Her younger sister, Lucia, had recommended that she lie to the prospective beaus about the circumstances of her husband’s death.
“I’m not going to lie about it!” Carla had shouted, “I never lie.”
“You could just tell them… a little fabrication,” Lucia suggested. “Six months later, you might be able to tell them what really happened.”
“No,” Carla insisted, “it’s what happened. I’m not going to live a lie. Lies create lies. They only lead to more trouble.”
“You’re so damn stubborn,” Lucia warned, “you might end up alone forever.”
Carla angrily tossed a hand in the air.
“I’d rather be alone than lie. If they somehow think it funny, if they want to make a joke about it, then they’re not the men for me anyway!”
She knew that Lucia often quarrelled with her husband, Joe. For Carla, it wasn’t like Lucia had a perfect relationship herself, even if her sister claimed ‘arguments are the Italian way’. There was never any physical violence involved in Lucia and Joe’s quarrels, but still… Carla thought that if two people had enough in common, why should they argue at all? She had decided that she wanted to meet someone she had something in common with, someone whom she could trust; someone who wouldn’t laugh when she honestly answered that infernal question!
That night she met her latest date for dinner at an Italian restaurant. It was a promising beginning. The date, James, had chosen the cuisine of her heritage.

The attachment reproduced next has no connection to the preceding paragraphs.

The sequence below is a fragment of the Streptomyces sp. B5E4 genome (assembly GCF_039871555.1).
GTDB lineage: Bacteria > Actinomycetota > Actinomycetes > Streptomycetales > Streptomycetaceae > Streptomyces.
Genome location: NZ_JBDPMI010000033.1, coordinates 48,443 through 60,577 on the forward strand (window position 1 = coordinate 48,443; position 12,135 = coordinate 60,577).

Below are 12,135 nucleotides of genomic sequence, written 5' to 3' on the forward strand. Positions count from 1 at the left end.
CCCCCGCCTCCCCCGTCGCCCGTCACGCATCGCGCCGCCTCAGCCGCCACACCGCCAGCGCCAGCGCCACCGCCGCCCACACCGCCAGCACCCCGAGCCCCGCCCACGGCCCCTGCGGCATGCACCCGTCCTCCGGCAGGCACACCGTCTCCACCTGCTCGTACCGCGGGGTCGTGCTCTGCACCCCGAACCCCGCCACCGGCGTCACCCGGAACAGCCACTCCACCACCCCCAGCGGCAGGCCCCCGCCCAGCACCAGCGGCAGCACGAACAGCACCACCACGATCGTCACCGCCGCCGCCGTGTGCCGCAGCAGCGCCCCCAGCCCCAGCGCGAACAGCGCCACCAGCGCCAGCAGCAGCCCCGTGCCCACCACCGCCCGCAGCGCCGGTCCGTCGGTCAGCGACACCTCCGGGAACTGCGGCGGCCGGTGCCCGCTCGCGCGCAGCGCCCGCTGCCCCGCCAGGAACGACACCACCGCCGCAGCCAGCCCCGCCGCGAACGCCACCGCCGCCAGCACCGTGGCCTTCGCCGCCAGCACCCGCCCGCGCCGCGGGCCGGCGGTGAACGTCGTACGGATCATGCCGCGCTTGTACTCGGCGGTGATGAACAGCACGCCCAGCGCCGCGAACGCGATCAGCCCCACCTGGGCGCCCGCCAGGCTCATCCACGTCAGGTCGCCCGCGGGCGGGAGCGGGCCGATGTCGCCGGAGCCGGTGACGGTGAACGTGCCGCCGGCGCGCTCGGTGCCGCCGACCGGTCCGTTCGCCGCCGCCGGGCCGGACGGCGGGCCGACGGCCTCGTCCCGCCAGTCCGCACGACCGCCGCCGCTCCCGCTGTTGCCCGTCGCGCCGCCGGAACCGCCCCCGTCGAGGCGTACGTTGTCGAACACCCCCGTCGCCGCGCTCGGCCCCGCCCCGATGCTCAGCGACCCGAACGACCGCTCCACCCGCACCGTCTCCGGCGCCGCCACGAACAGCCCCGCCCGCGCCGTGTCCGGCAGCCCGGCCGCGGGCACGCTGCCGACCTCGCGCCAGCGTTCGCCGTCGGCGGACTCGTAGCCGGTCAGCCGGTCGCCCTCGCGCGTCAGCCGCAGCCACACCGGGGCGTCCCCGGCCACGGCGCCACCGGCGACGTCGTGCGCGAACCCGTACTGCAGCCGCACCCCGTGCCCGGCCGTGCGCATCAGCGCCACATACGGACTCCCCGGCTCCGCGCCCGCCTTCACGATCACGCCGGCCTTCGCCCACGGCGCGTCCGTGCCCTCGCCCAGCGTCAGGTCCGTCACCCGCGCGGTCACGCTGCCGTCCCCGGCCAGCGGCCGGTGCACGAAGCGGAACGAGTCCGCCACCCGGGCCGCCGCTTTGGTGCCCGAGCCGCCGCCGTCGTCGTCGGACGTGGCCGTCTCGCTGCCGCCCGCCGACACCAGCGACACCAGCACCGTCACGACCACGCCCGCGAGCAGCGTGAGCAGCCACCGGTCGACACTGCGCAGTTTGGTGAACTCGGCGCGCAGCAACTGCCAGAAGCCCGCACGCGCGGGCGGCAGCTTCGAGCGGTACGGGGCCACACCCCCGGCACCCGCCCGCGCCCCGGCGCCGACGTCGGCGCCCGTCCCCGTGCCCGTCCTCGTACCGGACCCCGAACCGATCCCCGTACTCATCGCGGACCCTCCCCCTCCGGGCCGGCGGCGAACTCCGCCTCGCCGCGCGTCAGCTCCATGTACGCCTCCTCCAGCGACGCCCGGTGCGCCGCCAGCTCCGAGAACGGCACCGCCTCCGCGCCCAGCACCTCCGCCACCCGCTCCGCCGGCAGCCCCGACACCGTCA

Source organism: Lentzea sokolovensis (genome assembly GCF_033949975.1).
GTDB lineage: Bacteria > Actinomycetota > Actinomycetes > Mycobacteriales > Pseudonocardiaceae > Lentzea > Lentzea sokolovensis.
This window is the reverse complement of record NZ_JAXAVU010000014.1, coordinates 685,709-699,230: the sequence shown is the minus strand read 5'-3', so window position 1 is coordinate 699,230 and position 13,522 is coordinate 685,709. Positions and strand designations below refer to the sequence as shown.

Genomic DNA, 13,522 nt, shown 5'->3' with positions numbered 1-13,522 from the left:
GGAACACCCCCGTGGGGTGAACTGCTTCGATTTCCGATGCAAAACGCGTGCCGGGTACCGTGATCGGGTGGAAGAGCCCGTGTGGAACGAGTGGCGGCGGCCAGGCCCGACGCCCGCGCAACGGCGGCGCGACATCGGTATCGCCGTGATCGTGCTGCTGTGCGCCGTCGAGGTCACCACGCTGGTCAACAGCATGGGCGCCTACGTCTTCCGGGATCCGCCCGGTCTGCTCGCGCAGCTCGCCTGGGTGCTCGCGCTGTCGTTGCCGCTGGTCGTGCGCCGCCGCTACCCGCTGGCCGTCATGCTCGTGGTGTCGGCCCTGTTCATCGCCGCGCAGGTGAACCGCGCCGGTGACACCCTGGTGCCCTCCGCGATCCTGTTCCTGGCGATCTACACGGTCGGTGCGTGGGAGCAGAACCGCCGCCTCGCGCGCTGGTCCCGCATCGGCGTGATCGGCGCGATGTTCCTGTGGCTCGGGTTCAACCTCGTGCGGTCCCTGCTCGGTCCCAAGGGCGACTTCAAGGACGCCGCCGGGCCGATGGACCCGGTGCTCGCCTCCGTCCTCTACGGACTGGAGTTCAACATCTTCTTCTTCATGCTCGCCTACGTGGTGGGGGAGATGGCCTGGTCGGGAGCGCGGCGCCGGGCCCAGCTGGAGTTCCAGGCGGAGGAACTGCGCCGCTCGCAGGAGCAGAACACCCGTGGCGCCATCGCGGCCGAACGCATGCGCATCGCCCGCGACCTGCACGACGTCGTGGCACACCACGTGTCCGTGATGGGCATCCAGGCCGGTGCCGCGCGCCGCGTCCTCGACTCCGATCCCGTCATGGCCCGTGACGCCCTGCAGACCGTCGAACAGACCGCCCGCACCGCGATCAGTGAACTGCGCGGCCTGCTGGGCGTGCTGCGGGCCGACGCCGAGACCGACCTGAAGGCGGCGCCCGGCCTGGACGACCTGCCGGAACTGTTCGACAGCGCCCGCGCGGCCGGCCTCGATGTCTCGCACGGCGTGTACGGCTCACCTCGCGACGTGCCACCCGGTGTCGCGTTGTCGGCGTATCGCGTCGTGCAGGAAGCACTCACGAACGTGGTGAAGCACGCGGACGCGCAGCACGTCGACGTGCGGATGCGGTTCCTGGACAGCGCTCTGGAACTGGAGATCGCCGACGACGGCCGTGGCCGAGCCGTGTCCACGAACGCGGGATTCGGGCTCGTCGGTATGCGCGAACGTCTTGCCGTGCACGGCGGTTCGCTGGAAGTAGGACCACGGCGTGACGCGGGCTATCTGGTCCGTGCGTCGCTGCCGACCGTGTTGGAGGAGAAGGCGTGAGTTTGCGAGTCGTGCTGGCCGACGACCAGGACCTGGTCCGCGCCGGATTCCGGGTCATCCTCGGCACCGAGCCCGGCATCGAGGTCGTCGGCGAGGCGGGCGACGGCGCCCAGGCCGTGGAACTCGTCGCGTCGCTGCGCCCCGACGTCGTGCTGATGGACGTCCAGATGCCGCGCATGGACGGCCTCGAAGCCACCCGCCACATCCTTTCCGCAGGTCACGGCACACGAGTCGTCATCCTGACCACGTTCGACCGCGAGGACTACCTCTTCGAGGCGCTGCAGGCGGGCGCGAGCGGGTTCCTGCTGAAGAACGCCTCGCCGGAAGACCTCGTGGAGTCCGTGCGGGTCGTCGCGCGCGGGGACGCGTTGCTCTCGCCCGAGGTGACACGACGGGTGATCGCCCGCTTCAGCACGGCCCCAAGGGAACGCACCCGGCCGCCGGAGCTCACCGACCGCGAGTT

James was five years her senior, handsome, in his own way, softly spoken; a university history lecturer. His shot of silver hair gave him a distinguished appearance. When he spoke of his students he did so in a gentle, caring way.
“They are very bright,” he said. “It is my hope that one of them will eventually supersede me in my role,” he gave a small laugh, “but I also hope I will not be found to be completely antiquated before my time. I’m not quite ready to be consigned to history just yet… there’s so very much life yet to live, so many new untried paths to follow, but I also know that the world doesn’t revolve around me.”
With his use of language Carla considered he was certainly an intellectual, though his delivery while conversing with her seemed carefully considered, and he was not at all overbearing. She discovered that like her he was a widower, and his two children had already left the family home.